Where you’ll find him: When Perry is not teaching history at the University of Minnesota, he may be providing a nuanced take on current events and how these events affect people with disabilities.
Annie Segarra – Content Creation
Her career path: Segarra, who also goes by Annie Elainey, is a lover of fashion and art. She started out in film, working as an actress with her early interests in activism centering around LGBTQ+ and women’s issues.
An Ehlers-Danlos Syndrome (EDS) diagnosis (along with her experience navigating the complex worlds of fashion design and body image) helped lead Segarra to disability rights activism. She is now dedicated to combating stereotypes in the media through her own growing network. Fans of Segarra know her as honest and enthusiastic.
Between media appearances, Segarra keeps busy being creative. She is an artist and musician and has branched out into clothing design as well with “The Future is Accessible” T-shirts.
Where you’ll find her: Segarra is active on YouTube, with a channel that has drawn thousands of followers. She has participated in a multi-genre video conference as a content creator and influencer.
Alice Wong – Media, Storytelling, and Community
Her career path: Wong values community and stories, and has found ways to leverage the digital space in order to bring out the storyteller in everyone.
Wong’s extensive professional background in research led her to a different kind of data collection: a story archive. She is the founder and director of the Disability Visibility Project (DVP), an online community which records and shares disability-related media. Partnering with the oral history organization StoryCorps, the DVP gives people with disabilities a way to share their narratives from their perspectives—a priority for Wong. The DVP compiles oral or spoken histories of people with disabilities and moderates social media groups discussing disability-related issues. Their Facebook group has nearly 14,000 members.
But Wong doesn’t focus exclusively on the stories of others. She is also a published writer, having shared her own stories on a variety of platforms.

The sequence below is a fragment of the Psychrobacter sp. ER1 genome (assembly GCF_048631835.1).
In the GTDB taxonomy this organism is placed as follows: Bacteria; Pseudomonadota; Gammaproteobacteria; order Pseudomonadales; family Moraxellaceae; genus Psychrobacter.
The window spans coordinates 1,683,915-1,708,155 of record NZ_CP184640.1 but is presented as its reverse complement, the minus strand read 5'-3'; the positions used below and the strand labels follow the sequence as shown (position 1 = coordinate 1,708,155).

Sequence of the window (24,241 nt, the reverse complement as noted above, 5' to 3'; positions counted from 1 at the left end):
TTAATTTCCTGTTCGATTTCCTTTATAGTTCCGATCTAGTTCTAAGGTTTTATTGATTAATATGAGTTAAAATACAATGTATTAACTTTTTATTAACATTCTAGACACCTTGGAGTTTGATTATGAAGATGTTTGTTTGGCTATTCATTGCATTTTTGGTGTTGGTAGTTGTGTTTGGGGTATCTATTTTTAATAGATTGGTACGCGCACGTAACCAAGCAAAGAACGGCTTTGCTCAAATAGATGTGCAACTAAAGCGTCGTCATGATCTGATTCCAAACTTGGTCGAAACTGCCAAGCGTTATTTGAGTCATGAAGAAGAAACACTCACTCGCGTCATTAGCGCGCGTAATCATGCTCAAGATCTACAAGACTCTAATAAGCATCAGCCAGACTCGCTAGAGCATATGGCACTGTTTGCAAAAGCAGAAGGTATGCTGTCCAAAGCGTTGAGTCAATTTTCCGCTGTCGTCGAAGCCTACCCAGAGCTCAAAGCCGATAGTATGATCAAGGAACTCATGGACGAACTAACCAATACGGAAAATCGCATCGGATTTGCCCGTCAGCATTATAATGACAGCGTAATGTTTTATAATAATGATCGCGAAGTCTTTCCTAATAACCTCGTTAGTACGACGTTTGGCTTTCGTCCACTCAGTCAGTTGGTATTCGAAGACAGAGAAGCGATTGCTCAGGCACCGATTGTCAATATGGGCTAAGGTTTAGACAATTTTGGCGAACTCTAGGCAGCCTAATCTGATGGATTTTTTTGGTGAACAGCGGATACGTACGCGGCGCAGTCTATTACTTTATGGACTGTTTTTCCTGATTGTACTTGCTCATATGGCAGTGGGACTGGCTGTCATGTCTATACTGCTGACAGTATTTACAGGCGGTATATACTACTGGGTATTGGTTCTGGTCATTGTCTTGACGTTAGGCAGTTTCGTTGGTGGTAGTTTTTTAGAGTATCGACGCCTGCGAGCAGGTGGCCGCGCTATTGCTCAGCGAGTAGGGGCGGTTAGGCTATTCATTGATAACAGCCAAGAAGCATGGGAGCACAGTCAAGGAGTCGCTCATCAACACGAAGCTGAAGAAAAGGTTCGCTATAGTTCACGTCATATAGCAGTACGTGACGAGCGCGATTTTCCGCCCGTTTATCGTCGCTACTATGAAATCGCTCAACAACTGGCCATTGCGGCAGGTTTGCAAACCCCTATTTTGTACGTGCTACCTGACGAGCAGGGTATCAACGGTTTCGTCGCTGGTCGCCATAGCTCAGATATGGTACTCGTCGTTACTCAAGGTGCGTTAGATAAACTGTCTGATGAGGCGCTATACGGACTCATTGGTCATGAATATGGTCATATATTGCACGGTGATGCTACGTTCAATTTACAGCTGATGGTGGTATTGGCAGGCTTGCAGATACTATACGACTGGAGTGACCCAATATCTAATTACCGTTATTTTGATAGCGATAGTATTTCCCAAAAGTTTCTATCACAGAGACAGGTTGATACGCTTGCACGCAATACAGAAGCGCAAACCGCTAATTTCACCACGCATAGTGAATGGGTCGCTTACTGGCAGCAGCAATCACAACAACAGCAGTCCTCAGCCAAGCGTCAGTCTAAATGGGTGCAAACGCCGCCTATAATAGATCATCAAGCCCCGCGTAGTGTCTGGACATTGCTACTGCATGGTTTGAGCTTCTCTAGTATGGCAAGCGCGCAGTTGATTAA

Her advocacy led to a national leadership profile and a 2013-2015 appointment to Obama’s National Council on Disability. She wants to set a standard for many others to follow. One of Wong’s goals is to see more people with disabilities "in leadership positions with actual power, not tokens," as she told the Huffington Post. People with disabilities shouldn’t just be included in social impact movements, she argues. They should be actively involved on every level.
Where you’ll find her: Wong can be found hosting a podcast, writing an article, or encouraging people with disabilities to participate in national and local politics.
Want to Get Involved?
Here’s how you can take part in disability advocacy, even if you don’t turn it into a full-time career.
- Speak up for accessibility rights in your workplace. For example, you can make sure events you’re planning are accessible to attendees with disabilities, whether this means available ramps and elevators at a venue or sign language interpreters for talks. You can also work to ensure that images on your organization's website and social media are accessible.
- Follow disability activists on social media.
- Learn more about virtual volunteer or location-flexible work, which allows many people with disabilities to engage in the social impact sphere.
- Check out Idealist.org’s frequently updated list of volunteer opportunities at organizations that work to support individuals with disabilities.